The New York Times carried a lengthy obituary yesterday on desegregation activist Lee Lorch, a college teacher whose work in breaking down segregation barriers in Manhattan housing was his lead accomplishment. But he also played a role in the Little Rock school desegregation crisis in 1957.
David Margolick, who wrote the obituary and who wrote “Elizabeth and Hazel,” the sharp examination of the famous photograph of Elizabeth Eckford of the Little Rock Nine being abused as she walked alone to Central High School, provides that story. After being fired at Fisk University for his activism in 1955, Lorch got a job at Philander Smith College in Little Rock the next year. His wife, Grace, was an activist, too.
It was Grace Lorch who made the headlines the following year, for comforting Elizabeth Eckford of the Little Rock Nine after Ms. Eckford’s walk through a group of angry hecklers outside Little Rock Central High School, a moment captured in a famous photograph. Mr. Lorch, who had become an official with the Arkansas chapter of the N.A.A.C.P., was working behind the scenes, accompanying the black students to school, then tutoring them as they awaited admission.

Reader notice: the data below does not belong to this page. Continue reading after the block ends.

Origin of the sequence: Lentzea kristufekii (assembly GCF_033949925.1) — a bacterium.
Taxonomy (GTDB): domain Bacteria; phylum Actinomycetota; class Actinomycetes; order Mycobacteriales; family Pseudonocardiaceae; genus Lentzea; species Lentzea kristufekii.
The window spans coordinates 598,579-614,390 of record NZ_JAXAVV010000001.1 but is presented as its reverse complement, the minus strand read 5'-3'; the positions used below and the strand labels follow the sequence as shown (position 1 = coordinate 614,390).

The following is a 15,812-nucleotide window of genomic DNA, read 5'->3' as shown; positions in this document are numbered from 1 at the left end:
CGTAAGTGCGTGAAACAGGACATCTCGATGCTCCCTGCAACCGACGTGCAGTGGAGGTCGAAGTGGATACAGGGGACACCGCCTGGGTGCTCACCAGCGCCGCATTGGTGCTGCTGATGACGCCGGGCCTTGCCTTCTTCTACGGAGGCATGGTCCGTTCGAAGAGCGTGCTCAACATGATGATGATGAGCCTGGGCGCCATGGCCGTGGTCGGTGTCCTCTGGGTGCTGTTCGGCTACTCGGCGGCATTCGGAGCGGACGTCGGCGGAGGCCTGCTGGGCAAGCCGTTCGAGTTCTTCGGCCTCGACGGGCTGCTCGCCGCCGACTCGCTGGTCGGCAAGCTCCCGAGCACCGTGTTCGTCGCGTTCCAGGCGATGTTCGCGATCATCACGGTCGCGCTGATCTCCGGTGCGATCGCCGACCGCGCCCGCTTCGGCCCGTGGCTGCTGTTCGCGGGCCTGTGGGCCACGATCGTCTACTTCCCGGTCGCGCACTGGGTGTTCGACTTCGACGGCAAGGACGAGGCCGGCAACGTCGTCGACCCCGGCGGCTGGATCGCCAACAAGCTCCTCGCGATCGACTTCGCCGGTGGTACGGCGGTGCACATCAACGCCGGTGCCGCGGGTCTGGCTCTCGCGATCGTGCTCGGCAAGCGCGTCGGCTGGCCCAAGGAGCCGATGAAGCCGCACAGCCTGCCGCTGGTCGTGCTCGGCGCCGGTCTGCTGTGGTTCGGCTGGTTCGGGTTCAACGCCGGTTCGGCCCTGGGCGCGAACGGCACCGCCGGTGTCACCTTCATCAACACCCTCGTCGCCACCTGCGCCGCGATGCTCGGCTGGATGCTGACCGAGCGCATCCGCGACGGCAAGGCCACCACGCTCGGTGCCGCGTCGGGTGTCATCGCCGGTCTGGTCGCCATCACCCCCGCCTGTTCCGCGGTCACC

Once more whites abused the Lorches for their activities, evicting them from their apartment, harassing their young daughter, burning a cross on their lawn and placing dynamite in their garage. And black leaders, mindful of Mr. Lorch’s Communist associations, kept their distance.
“Thurgood Marshall has been busy poisoning as many people as he can against us,” Mr. Lorch complained in October 1957, referring to the lawyer leading the N.A.A.C.P.’s desegregation campaign in the courts and, later, a justice of the United States Supreme Court. The group’s field secretary, Clarence Laws, wrote Mr. Lorch: “The best contribution you could make to the cause of full citizenship for Negroes in Arkansas at this time would be to terminate, in writing, your affiliation with the Little Rock Branch, N.A.A.C.P.”
When, at the end of the school year, Philander Smith declined to renew Mr. Lorch’s appointment, it was official: No American college would have him. So in 1959, he moved his family to Canada ..
There’s a great deal more on the Lorches history here on a website from Canada where he ultimately found long tenure as a teacher and where he died. The link includes the outpouring of world response Grace Lorch received after going to comfort Eckford.